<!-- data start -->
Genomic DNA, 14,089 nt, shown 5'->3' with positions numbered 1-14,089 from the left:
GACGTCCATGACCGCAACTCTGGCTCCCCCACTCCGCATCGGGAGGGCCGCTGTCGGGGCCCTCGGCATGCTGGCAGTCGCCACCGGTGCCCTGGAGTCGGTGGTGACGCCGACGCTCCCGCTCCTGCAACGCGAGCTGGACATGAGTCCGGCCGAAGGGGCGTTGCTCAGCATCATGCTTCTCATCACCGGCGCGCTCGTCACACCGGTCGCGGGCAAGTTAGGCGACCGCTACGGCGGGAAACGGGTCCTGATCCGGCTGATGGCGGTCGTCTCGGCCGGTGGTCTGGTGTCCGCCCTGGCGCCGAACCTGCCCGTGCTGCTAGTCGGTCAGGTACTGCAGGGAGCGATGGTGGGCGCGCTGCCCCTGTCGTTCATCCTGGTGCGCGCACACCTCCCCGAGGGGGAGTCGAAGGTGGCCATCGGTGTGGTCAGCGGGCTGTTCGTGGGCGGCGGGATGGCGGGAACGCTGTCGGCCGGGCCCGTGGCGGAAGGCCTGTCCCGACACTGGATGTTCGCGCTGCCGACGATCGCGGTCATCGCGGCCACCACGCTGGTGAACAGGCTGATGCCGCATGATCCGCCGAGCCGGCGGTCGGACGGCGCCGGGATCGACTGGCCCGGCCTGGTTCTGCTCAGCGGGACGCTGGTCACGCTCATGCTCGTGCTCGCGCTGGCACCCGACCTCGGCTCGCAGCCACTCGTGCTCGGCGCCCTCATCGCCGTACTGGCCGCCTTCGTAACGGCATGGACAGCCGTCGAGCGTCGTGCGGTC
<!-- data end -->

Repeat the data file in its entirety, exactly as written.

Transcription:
Genomic DNA, 14,089 nt, shown 5'->3' with positions numbered 1-14,089 from the left:
GACGTCCATGACCGCAACTCTGGCTCCCCCACTCCGCATCGGGAGGGCCGCTGTCGGGGCCCTCGGCATGCTGGCAGTCGCCACCGGTGCCCTGGAGTCGGTGGTGACGCCGACGCTCCCGCTCCTGCAACGCGAGCTGGACATGAGTCCGGCCGAAGGGGCGTTGCTCAGCATCATGCTTCTCATCACCGGCGCGCTCGTCACACCGGTCGCGGGCAAGTTAGGCGACCGCTACGGCGGGAAACGGGTCCTGATCCGGCTGATGGCGGTCGTCTCGGCCGGTGGTCTGGTGTCCGCCCTGGCGCCGAACCTGCCCGTGCTGCTAGTCGGTCAGGTACTGCAGGGAGCGATGGTGGGCGCGCTGCCCCTGTCGTTCATCCTGGTGCGCGCACACCTCCCCGAGGGGGAGTCGAAGGTGGCCATCGGTGTGGTCAGCGGGCTGTTCGTGGGCGGCGGGATGGCGGGAACGCTGTCGGCCGGGCCCGTGGCGGAAGGCCTGTCCCGACACTGGATGTTCGCGCTGCCGACGATCGCGGTCATCGCGGCCACCACGCTGGTGAACAGGCTGATGCCGCATGATCCGCCGAGCCGGCGGTCGGACGGCGCCGGGATCGACTGGCCCGGCCTGGTTCTGCTCAGCGGGACGCTGGTCACGCTCATGCTCGTGCTCGCGCTGGCACCCGACCTCGGCTCGCAGCCACTCGTGCTCGGCGCCCTCATCGCCGTACTGGCCGCCTTCGTAACGGCATGGACAGCCGTCGAGCGTCGTGCGGTC